Jill Stein

The media consortium that is sponsoring two gubernatorial debates may exclude Green-Rainbow candidate Jill Stein because she hasn’t raised enough money, according to the Boston Globe, which is a member of the consortium, and the Boston Herald, which isn’t.

That raises a question: What are debates for?

Let’s start with the obvious. Only one of two things can plausibly occur on Election Day this November. Either Democratic Gov. Deval Patrick will be re-elected or his Republican opponent, Charlie Baker, will beat him. Neither Stein nor independent candidate Tim Cahill is going to win.

Given that, it’s ludicrous to believe that Cahill should be invited because he’s met the fundraising threshold while Stein should stay home. We should hear from both of them — or neither.

My own preference is that everyone be invited, at least when it’s early in the campaign. Give the longshots a chance to make their pitch and force the major-party candidates to react to their ideas. As we get closer to the wire, I think it’s legitimate to use polling in order to exclude candidates with no chance. I’d like to see Baker and Patrick debate one on one, but not yet.

Last Tuesday’s non-consortium debate, expertly moderated by WBZ-TV (Channel 4) political analyst and friend of Media Nation Jon Keller, showed it’s possible to let Baker and Patrick go at it while still giving Stein and Cahill a chance to have their say.

The biggest problem, I think, is the very existence of the consortium, which comprises the Globe, WCVB-TV (Channel 5), WHDH-TV (Channel 7), NECN, WGBH (Channel 2 and 89.7 FM) and WBUR Radio (90.9 FM).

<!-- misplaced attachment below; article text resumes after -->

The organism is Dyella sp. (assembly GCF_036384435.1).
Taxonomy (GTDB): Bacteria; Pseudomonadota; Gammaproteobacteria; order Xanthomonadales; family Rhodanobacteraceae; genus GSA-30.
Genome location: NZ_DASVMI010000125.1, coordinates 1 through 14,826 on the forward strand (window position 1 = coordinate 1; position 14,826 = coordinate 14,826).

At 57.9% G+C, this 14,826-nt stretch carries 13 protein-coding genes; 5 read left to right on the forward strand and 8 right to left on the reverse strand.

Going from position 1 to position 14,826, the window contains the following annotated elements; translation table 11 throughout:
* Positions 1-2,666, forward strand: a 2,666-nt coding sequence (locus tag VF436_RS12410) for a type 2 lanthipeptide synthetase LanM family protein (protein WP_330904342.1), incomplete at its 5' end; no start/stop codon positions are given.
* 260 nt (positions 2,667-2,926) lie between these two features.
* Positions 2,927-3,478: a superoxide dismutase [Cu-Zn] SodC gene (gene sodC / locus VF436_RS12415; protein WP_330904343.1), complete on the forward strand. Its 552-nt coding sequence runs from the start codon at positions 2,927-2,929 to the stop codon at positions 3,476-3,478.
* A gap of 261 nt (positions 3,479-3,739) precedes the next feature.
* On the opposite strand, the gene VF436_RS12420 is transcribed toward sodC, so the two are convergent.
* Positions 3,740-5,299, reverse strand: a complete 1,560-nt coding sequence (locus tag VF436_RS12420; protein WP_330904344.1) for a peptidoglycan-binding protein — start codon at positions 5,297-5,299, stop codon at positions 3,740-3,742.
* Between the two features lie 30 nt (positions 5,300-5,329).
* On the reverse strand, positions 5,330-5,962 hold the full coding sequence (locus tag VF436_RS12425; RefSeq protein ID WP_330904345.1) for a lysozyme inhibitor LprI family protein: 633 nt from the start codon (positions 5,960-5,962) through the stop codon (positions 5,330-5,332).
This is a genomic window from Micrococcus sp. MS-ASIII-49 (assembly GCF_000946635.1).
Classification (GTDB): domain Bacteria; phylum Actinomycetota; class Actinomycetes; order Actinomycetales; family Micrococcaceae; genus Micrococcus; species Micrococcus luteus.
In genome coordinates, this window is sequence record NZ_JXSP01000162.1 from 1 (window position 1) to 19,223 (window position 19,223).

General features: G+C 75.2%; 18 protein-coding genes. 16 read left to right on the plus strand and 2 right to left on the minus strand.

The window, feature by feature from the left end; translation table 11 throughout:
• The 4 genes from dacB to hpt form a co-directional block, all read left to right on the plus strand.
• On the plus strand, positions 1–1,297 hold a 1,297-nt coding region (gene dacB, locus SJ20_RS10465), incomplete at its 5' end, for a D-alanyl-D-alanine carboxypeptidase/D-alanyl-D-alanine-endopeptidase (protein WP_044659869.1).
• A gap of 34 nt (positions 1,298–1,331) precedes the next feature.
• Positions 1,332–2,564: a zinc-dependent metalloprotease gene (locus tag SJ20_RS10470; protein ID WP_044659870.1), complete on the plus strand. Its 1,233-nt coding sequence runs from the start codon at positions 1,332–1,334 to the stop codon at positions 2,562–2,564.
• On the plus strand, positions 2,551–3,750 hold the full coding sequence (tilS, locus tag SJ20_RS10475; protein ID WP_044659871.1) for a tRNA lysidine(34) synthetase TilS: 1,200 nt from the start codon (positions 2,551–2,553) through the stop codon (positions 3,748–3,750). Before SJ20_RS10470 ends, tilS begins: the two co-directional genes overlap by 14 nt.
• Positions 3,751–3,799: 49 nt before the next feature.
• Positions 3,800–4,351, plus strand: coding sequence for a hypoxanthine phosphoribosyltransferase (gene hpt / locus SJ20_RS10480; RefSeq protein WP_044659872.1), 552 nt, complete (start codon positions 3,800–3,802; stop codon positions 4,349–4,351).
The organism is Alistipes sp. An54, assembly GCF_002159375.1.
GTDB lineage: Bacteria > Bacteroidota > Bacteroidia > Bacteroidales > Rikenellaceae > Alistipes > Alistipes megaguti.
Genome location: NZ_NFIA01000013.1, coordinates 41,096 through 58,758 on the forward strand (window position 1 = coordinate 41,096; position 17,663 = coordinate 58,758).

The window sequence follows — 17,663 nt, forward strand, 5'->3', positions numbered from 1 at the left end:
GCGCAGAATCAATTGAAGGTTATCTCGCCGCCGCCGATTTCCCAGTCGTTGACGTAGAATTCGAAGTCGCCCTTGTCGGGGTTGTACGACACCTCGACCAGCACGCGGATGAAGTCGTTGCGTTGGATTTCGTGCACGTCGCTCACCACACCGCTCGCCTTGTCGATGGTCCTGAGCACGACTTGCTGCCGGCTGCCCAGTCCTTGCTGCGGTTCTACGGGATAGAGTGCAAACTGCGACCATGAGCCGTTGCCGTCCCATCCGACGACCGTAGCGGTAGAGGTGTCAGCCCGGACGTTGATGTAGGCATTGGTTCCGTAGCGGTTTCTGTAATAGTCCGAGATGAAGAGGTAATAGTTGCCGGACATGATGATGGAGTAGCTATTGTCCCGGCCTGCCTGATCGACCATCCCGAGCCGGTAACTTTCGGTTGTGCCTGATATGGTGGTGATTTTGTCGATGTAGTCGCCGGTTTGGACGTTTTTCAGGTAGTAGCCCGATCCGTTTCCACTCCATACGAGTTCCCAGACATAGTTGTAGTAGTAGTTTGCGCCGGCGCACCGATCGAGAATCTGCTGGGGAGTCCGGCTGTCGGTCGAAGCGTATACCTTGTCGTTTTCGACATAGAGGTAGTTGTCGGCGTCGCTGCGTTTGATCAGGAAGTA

The consortium was formed in 1994 to pressure U.S. Sen. Ted Kennedy to debate his Republican rival, Mitt Romney. The gambit worked — and the fumble-mouthed Kennedy’s unexpectedly strong performances were a key to his re-election that year.

These days, though, there is never a shortage of debates. So, rather than a consortium, why not have media and civic organizations put together debates as they please, as Keller and WBZ did? You could have some debates featuring all four and others with just the two major-party candidates. You could even have a Cahill-Stein debate, which would be pretty interesting.

Let each group that wants to sponsor a debate set its own rules. The candidates can decide whether they want to participate, and the public can decide whether it wants to pay attention. But by all means, lets put an end to the media consortium and its attempts to control the political conversation.

Photo from JillStein.org.

An undercovered gubernatorial debate

Old friend Mark Leccese has an interesting blog post at Boston.com about the first televised gubernatorial debate, hosted Tuesday evening by another old friend, WBZ-TV (Channel 4) political analyst Jon Keller.

Leccese — God bless him — took in all of the local television coverage to determine how much attention the debate got. And he concludes that the debate was all but ignored, with the exception of NECN and, of course, WBZ.

The city’s two dailies, Leccese adds, gave it plenty of coverage.

Leccese wonders whether the lack of coverage was due to television executives’ wanting “to play down the story of the debate because it was on a rival station” — or if, instead, “local TV newscasts don’t find debates among the four people from whom the voters will choose the most powerful person in state government particularly newsworthy.”

My suspicion is that it’s a little bit of both.

If you missed the debate, you can still watch it online here. It’s also being broadcast in Spanish.

I caught about two-thirds of it in my car, and then watched the last 20 minutes. With the exception of a weird question about President Obama’s aunt, dropped in toward the end, I thought Keller turned in his usual fine job. He got out of the way and let Democratic Gov. Deval Patrick and Republican challenger Charlie Baker really mix it up, while still giving Green-Rainbow Party candidate Jill Stein and independent Tim Cahill a chance to make their case.